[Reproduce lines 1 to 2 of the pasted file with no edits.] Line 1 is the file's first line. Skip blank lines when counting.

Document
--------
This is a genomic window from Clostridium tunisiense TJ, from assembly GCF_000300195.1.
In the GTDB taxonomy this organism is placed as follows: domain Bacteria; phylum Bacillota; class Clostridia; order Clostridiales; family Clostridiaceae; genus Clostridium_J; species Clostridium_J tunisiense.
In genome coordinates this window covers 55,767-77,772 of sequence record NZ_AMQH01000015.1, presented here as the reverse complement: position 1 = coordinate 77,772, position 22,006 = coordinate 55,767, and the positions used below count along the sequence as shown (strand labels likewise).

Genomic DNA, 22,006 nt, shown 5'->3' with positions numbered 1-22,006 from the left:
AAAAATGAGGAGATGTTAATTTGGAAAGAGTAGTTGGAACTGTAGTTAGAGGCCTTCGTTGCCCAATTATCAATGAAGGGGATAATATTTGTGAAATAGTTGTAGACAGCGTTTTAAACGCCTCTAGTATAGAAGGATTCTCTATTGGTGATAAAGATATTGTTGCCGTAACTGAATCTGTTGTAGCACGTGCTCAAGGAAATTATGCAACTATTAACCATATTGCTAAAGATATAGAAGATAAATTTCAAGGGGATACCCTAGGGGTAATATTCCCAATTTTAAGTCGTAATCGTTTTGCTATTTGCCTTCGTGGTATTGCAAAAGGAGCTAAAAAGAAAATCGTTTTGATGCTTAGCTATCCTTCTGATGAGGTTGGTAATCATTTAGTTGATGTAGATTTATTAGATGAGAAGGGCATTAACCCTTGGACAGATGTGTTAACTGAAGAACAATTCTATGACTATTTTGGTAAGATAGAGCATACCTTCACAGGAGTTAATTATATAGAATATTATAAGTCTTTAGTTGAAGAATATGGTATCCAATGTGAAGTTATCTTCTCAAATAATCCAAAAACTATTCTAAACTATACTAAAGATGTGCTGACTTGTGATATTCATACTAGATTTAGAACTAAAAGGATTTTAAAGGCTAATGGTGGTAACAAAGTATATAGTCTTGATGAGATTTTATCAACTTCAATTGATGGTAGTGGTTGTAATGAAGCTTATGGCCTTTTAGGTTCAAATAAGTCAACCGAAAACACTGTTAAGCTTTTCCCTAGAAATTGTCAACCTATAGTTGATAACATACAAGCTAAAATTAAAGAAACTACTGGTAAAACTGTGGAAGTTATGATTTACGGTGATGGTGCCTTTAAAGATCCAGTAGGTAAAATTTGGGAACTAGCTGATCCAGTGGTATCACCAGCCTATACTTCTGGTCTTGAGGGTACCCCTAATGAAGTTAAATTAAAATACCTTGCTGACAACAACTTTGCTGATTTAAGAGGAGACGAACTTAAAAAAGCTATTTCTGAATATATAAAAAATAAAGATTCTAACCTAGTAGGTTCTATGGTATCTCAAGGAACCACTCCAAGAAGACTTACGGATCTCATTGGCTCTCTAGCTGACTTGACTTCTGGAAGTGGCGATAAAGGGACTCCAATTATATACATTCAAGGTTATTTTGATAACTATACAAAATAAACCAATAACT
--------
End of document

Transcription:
This is a genomic window from Clostridium tunisiense TJ, from assembly GCF_000300195.1.
In the GTDB taxonomy this organism is placed as follows: domain Bacteria; phylum Bacillota; class Clostridia; order Clostridiales; family Clostridiaceae; genus Clostridium_J; species Clostridium_J tunisiense.